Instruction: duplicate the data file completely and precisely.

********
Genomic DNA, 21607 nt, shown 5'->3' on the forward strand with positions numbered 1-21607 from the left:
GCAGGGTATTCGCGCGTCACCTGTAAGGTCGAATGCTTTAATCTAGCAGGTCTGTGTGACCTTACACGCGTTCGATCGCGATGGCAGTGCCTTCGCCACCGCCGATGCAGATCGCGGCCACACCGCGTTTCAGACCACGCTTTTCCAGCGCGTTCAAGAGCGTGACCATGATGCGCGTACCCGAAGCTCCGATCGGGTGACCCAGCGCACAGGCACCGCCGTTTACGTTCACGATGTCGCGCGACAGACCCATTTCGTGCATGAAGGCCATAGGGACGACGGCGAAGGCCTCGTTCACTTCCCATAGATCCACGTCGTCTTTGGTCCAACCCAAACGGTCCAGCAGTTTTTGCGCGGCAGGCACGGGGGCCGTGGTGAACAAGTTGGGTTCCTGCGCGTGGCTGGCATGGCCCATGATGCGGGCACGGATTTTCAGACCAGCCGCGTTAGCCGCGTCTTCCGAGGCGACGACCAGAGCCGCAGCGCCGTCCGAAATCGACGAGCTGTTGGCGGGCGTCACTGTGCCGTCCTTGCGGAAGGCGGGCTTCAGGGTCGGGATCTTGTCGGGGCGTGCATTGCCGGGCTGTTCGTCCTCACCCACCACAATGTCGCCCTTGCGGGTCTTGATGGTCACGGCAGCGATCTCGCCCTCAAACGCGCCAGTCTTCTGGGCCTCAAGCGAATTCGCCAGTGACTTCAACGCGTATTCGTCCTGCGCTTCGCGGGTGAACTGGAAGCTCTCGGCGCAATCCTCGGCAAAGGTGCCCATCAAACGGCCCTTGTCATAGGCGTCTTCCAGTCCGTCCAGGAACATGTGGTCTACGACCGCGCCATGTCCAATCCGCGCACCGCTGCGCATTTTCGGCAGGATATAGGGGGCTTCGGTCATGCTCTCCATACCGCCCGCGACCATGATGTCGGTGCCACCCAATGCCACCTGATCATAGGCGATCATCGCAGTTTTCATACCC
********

Genomic DNA, 21607 nt, shown 5'->3' on the forward strand with positions numbered 1-21607 from the left:
GCAGGGTATTCGCGCGTCACCTGTAAGGTCGAATGCTTTAATCTAGCAGGTCTGTGTGACCTTACACGCGTTCGATCGCGATGGCAGTGCCTTCGCCACCGCCGATGCAGATCGCGGCCACACCGCGTTTCAGACCACGCTTTTCCAGCGCGTTCAAGAGCGTGACCATGATGCGCGTACCCGAAGCTCCGATCGGGTGACCCAGCGCACAGGCACCGCCGTTTACGTTCACGATGTCGCGCGACAGACCCATTTCGTGCATGAAGGCCATAGGGACGACGGCGAAGGCCTCGTTCACTTCCCATAGATCCACGTCGTCTTTGGTCCAACCCAAACGGTCCAGCAGTTTTTGCGCGGCAGGCACGGGGGCCGTGGTGAACAAGTTGGGTTCCTGCGCGTGGCTGGCATGGCCCATGATGCGGGCACGGATTTTCAGACCAGCCGCGTTAGCCGCGTCTTCCGAGGCGACGACCAGAGCCGCAGCGCCGTCCGAAATCGACGAGCTGTTGGCGGGCGTCACTGTGCCGTCCTTGCGGAAGGCGGGCTTCAGGGTCGGGATCTTGTCGGGGCGTGCATTGCCGGGCTGTTCGTCCTCACCCACCACAATGTCGCCCTTGCGGGTCTTGATGGTCACGGCAGCGATCTCGCCCTCAAACGCGCCAGTCTTCTGGGCCTCAAGCGAATTCGCCAGTGACTTCAACGCGTATTCGTCCTGCGCTTCGCGGGTGAACTGGAAGCTCTCGGCGCAATCCTCGGCAAAGGTGCCCATCAAACGGCCCTTGTCATAGGCGTCTTCCAGTCCGTCCAGGAACATGTGGTCTACGACCGCGCCATGTCCAATCCGCGCACCGCTGCGCATTTTCGGCAGGATATAGGGGGCTTCGGTCATGCTCTCCATACCGCCCGCGACCATGATGTCGGTGCCACCCAATGCCACCTGATCATAGGCGATCATCGCAGTTTTCATACCC